Saturn Disappears, Mercury Appears During ‘night Of The Planets’

Saturn covered and uncovered by the moon earlier today by Dave Herald, Murrumbateman, Australia

Enjoy the video. Dave Herald did a great job recording this morning’s Saturn occultation. The images are very sharp. I always find it remarkable how atmosphere-less the moon is. There’s not a hint of softness in the planet as it’s devoured by the lunar limb. If there were substantial air, the planet would gradually soften and fade.

For a moon or planet to be completely without air is next to impossible. The solar wind knocks atoms from minerals on the lunar surface and sends them reeling into the virtual vacuum above the surface. Studies have found potassium, sodium, helium and argon in the moon’s exosphere, the name given to the lunar atmosphere. Bombardment of the moon’s surface rocks by micrometeorites and the solar wind release potassium and sodium; helium and argon probably bubble up from radioactive decay of those same rocks. Helium may also arrive via the sun’s wind.

Glow from sodium in the lunar atmosphere. The light from the moon has been blocked by the telescope, but the size, position and phase of the Moon are shown by the superimposed image in the center. Rayleighs are a measure of brightness. Credit: NASA

At sea level on Earth, we breathe in an atmosphere where each cubic centimeter contains 10,000,000,000,000,000,000 (10 quintillion) molecules; by comparison, the lunar atmosphere has less than a million molecules in the same volume.

Comets and meteoroids striking the surface temporarily enhance the amounts of other atoms and molecules. But the sum total of all the sputtering and interacting is an atmosphere equal to the amount of air you’ll find 250 miles high where the space station plies it orbit. Not much.

Mercury stands all by itself low in the northwest in this photo taken about 50 minutes after sunset last night. Credit: Bob King

At my house, we saw no occultation of Saturn, but the two did stand together in the southeastern sky at dusk. On the opposite end of the heavens, Mercury made a fine naked eye appearance in the northwestern sky.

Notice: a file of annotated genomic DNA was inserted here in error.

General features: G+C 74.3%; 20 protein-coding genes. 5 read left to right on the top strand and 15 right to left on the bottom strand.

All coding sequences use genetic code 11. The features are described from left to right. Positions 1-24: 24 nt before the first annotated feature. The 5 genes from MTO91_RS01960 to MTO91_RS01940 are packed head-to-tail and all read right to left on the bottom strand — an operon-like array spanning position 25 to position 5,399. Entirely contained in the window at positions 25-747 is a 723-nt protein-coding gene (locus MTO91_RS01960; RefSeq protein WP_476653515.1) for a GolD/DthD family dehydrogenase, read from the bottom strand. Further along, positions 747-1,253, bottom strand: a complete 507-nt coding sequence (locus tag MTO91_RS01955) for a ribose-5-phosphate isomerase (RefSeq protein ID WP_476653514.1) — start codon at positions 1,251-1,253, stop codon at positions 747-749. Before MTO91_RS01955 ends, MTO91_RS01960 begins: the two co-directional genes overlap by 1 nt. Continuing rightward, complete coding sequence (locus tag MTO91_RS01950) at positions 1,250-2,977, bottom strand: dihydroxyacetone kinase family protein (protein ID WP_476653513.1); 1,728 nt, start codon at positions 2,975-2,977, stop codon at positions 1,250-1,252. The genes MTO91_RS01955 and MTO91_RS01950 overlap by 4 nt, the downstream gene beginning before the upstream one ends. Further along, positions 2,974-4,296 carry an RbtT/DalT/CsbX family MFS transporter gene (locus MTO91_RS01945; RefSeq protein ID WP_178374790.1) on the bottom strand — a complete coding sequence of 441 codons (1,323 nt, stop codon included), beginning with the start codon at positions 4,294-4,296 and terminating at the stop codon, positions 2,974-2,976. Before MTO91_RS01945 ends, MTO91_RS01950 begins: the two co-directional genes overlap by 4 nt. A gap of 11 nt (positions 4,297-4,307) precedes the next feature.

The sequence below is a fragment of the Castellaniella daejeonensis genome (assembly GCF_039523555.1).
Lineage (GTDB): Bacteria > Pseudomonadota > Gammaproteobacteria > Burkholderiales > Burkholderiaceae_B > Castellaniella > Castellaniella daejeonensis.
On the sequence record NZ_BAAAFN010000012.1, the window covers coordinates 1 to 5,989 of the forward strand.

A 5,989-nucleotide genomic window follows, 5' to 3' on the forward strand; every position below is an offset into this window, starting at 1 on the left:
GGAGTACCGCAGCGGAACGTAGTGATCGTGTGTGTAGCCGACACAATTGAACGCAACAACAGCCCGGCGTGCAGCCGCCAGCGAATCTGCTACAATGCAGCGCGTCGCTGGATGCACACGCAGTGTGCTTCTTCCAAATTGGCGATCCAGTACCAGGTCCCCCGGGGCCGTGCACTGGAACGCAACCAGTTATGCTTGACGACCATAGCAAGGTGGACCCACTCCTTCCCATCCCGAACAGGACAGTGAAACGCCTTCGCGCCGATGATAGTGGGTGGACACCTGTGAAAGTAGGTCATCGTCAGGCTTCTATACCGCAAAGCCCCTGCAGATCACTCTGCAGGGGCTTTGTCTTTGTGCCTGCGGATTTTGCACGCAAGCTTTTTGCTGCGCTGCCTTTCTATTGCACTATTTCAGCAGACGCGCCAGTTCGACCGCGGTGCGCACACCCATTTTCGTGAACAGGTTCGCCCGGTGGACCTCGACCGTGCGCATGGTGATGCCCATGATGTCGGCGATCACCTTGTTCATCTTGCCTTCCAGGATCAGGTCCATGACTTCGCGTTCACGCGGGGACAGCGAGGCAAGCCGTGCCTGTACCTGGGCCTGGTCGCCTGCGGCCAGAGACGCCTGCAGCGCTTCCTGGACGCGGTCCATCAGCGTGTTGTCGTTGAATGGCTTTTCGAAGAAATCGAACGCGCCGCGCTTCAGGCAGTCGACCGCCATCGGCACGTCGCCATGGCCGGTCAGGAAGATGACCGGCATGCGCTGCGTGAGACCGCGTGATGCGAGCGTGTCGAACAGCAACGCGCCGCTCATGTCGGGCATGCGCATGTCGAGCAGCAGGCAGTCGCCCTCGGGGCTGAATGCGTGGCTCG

Jupiter glows over Amity Creek last night. Both the creek and the sky were lit by the light of the full moon. Credit: Bob King

I first caught it around 9:15 p.m. some 40 minutes after sunset and watched it for at least a half hour. Capella and Jupiter – both higher up in a darker sky – made for great sight lines to the planet.See yesterday’s map for details.

Jupiter in Gemini remains the most brilliant object in the western sky at dusk during early evening hours. I watched it from a nearby creek that rushed with water from snow melt and recent rains.

Mars stood between Jupiter and Saturn. This week the ‘boring’ hemisphere – the one with fewest dark markings – is turned toward western hemisphere observers.

The Moon, Mars (upper right), Saturn (lower left), Spica (immediate right of moon) and Arcturus (top) as seen from Dayton, Ohio on May 12. Credit: John Chumack
Dayton, Ohio

But there’s still much to see – enough to easily stay up past your bedtime. The north polar cap on Mars remains visible despite the seasonal summer ‘heat’, and white clouds topping the planet’s major volcanoes are visible along the planet’s western edge. Check it out.

9 Responses

  1. Guy S

    I can get pics of the 4 prominent moons of Jupiter with the 300mm lens on my camera, making up for my lack of magnification with a little exposure time. Can the same be done with Mars and Saturn? Or, are they just not bright enough?

    1. astrobob

      Hi Guy,